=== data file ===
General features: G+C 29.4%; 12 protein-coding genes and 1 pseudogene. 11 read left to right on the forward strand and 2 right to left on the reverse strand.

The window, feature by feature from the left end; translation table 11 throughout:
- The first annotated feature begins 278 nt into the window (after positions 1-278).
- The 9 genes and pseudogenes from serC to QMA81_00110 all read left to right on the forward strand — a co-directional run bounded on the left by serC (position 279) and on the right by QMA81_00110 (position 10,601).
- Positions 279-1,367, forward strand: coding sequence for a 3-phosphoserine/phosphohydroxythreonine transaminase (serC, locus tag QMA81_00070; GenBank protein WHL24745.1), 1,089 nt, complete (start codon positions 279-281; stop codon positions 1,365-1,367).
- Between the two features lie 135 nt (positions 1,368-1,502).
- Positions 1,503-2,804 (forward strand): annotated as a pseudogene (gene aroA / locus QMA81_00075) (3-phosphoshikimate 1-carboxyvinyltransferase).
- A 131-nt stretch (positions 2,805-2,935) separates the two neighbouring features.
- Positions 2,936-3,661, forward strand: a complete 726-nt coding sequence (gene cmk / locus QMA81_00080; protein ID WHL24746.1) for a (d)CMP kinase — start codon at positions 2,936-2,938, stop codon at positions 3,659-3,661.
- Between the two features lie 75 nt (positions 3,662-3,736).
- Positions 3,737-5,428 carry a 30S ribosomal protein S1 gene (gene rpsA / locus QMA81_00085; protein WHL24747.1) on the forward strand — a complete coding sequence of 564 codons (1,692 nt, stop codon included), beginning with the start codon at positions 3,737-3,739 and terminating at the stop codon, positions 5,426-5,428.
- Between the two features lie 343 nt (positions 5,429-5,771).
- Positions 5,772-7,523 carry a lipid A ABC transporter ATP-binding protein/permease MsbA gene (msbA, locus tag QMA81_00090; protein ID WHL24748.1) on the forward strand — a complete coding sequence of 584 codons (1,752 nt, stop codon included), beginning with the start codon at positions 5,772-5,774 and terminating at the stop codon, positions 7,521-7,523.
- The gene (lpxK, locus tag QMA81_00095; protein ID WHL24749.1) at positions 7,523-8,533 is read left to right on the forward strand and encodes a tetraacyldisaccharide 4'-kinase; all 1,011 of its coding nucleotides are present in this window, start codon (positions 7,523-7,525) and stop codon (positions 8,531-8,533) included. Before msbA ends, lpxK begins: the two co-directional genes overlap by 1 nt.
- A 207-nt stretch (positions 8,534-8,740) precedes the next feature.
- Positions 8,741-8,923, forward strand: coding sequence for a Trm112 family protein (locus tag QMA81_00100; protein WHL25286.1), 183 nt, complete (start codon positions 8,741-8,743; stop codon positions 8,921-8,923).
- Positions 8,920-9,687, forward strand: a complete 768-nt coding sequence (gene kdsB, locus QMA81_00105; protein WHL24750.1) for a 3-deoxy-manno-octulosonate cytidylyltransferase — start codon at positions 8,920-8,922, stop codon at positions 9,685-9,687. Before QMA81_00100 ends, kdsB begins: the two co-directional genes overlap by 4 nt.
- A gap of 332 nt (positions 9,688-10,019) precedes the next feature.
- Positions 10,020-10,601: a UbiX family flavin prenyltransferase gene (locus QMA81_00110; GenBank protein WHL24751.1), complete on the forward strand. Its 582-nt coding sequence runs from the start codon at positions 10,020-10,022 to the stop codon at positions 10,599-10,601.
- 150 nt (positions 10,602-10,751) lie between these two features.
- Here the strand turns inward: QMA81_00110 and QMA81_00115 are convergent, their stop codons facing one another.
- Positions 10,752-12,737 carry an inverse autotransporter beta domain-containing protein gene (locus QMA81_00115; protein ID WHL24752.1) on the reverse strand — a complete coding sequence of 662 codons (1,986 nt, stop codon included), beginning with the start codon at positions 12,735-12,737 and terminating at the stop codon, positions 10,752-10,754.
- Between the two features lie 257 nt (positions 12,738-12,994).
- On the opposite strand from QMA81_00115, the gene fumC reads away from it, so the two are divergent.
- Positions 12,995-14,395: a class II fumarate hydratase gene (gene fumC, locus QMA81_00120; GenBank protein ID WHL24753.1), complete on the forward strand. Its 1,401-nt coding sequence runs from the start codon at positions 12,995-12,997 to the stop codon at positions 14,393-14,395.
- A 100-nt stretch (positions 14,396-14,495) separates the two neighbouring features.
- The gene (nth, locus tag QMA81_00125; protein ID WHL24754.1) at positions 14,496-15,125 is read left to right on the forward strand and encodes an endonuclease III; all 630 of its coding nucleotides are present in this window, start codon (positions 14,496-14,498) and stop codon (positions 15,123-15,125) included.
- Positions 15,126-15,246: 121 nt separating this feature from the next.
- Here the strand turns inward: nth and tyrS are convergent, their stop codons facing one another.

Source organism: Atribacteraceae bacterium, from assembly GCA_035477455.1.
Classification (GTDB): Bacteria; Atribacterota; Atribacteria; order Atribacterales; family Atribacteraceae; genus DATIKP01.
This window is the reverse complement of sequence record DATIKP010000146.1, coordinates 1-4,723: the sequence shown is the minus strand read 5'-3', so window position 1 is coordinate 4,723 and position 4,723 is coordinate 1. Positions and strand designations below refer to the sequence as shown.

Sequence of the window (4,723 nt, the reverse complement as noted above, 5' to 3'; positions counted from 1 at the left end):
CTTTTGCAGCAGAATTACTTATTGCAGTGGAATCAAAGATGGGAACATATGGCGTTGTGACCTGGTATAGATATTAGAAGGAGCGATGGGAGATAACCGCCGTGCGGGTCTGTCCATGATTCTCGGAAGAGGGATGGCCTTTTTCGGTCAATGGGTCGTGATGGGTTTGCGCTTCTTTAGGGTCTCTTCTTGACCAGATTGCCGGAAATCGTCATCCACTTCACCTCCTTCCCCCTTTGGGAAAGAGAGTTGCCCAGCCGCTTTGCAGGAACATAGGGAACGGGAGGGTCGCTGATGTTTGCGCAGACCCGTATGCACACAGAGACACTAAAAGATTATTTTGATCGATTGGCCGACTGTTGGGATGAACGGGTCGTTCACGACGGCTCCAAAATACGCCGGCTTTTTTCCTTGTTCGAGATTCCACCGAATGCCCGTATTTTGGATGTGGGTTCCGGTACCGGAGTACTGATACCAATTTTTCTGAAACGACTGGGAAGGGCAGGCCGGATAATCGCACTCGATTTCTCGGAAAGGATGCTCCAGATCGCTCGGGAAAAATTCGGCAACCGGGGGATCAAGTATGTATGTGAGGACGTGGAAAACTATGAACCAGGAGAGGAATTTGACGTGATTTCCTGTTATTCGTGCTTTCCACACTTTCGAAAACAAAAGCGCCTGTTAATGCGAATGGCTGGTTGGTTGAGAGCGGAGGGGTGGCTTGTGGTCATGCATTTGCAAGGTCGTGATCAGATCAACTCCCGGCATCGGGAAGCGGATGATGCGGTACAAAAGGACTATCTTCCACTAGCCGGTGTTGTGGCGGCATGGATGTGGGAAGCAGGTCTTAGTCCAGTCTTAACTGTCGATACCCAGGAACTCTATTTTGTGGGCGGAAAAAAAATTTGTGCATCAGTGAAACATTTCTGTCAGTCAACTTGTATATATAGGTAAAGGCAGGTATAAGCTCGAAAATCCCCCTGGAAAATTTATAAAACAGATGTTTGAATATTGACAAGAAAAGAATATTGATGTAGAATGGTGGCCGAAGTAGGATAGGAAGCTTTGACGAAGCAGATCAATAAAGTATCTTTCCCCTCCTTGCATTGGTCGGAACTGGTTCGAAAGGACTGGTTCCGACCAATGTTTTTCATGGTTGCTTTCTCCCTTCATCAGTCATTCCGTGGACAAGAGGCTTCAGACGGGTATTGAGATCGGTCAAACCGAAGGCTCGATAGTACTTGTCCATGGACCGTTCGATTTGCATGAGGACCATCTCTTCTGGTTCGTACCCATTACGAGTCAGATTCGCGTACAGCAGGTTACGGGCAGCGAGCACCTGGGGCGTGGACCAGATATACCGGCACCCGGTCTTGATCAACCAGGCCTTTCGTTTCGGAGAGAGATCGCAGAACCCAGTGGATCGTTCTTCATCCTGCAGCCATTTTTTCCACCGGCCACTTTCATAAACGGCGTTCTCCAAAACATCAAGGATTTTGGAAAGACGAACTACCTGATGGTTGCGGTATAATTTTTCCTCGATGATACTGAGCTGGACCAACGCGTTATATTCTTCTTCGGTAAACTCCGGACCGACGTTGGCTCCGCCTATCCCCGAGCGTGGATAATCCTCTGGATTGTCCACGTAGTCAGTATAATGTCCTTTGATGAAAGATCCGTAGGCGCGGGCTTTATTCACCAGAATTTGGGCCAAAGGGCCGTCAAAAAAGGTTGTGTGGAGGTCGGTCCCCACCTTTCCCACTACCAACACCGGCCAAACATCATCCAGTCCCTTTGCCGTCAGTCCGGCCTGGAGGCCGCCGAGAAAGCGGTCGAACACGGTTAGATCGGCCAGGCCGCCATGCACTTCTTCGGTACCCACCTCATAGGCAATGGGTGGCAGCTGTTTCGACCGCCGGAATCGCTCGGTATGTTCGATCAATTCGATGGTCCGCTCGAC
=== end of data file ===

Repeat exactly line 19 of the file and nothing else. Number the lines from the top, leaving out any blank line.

- Positions 10,020-10,601: a UbiX family flavin prenyltransferase gene (locus QMA81_00110; GenBank protein WHL24751.1), complete on the forward strand. Its 582-nt coding sequence runs from the start codon at positions 10,020-10,022 to the stop codon at positions 10,599-10,601.